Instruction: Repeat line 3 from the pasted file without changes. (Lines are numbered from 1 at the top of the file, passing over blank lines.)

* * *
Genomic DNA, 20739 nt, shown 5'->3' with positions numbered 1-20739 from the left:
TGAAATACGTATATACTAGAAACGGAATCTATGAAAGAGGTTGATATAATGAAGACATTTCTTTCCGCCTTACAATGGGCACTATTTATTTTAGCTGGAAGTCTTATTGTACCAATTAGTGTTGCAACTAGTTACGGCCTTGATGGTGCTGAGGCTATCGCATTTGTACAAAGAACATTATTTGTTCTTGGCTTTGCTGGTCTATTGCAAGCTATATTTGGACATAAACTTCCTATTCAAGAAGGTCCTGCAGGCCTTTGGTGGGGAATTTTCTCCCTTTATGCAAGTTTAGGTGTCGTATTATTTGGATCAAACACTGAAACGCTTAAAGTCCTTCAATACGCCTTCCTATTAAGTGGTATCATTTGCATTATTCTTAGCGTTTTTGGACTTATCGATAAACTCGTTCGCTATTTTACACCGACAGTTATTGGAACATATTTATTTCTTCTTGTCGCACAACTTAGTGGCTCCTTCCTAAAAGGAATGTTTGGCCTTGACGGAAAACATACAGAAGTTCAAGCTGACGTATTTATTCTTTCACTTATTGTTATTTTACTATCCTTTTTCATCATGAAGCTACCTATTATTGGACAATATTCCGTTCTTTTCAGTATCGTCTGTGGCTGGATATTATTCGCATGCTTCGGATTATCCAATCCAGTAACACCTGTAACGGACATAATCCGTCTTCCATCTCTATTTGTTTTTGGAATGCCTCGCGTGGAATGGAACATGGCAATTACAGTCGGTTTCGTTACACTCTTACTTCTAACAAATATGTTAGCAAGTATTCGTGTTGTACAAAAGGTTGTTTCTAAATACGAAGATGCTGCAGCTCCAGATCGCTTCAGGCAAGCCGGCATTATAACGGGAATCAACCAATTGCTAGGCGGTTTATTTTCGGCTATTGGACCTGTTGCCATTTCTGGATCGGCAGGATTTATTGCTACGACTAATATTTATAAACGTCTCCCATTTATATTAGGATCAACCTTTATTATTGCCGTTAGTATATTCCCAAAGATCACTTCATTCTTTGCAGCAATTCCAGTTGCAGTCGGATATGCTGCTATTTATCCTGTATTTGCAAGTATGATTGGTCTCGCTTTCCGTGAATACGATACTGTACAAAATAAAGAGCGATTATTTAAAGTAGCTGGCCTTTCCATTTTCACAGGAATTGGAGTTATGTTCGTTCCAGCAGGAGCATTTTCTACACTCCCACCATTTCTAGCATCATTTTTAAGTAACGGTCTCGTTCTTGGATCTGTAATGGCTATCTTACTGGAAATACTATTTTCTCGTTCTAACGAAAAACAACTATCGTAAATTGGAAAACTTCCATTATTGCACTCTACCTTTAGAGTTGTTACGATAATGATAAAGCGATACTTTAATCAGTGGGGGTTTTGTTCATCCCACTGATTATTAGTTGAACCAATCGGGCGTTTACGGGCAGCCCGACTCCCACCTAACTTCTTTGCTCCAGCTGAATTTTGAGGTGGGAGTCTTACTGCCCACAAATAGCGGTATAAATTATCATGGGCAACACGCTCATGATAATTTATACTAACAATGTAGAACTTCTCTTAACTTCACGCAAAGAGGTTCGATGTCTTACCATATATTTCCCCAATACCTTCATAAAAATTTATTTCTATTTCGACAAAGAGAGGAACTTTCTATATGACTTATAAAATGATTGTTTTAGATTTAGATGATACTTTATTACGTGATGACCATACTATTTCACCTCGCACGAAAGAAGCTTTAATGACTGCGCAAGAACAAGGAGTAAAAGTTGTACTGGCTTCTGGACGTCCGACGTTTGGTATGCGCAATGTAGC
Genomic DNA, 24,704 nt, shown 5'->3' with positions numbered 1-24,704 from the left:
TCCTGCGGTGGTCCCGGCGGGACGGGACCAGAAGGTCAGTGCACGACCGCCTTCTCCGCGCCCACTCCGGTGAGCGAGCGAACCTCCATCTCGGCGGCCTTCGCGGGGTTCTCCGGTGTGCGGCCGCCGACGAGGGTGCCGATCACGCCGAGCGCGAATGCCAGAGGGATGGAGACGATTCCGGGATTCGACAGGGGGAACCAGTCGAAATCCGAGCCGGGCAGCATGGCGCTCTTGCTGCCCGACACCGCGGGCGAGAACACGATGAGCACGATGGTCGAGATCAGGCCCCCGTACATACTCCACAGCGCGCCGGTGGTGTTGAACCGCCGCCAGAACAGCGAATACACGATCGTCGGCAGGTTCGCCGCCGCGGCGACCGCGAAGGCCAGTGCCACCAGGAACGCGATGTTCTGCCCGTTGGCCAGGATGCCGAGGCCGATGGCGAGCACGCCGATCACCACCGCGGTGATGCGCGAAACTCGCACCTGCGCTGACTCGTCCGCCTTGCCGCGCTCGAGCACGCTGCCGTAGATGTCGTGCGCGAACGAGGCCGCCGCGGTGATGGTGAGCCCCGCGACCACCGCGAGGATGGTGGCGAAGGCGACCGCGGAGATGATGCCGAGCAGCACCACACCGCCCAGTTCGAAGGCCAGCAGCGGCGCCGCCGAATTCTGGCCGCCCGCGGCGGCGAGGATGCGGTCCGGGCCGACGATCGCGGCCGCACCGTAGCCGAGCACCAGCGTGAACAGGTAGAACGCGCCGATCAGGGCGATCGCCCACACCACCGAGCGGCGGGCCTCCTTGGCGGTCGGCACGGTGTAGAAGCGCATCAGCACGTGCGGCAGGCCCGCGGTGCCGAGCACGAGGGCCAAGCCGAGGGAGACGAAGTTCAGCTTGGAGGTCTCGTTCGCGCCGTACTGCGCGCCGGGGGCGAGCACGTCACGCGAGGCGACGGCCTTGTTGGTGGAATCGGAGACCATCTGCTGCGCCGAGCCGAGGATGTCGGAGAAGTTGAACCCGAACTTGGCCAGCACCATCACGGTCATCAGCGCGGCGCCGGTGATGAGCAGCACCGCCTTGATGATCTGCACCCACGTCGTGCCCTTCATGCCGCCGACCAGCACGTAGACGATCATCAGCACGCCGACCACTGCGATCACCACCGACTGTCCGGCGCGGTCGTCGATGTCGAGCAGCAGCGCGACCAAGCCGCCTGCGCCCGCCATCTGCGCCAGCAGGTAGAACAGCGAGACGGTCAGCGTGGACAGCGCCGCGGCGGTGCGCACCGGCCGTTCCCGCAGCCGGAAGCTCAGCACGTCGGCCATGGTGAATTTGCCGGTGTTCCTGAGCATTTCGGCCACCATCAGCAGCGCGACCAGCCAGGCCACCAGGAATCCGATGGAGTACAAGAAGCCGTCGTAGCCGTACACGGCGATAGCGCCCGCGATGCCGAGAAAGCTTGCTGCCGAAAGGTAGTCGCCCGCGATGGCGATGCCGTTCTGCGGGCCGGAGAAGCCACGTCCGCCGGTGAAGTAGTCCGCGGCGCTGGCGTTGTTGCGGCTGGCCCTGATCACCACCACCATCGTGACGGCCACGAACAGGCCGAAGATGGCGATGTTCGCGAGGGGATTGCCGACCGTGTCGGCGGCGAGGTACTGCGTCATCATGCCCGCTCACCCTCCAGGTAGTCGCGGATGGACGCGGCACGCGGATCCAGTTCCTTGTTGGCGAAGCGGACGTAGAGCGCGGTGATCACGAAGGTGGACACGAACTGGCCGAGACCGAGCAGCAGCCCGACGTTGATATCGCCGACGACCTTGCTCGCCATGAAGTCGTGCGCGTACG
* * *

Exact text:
Genomic DNA, 24,704 nt, shown 5'->3' with positions numbered 1-24,704 from the left: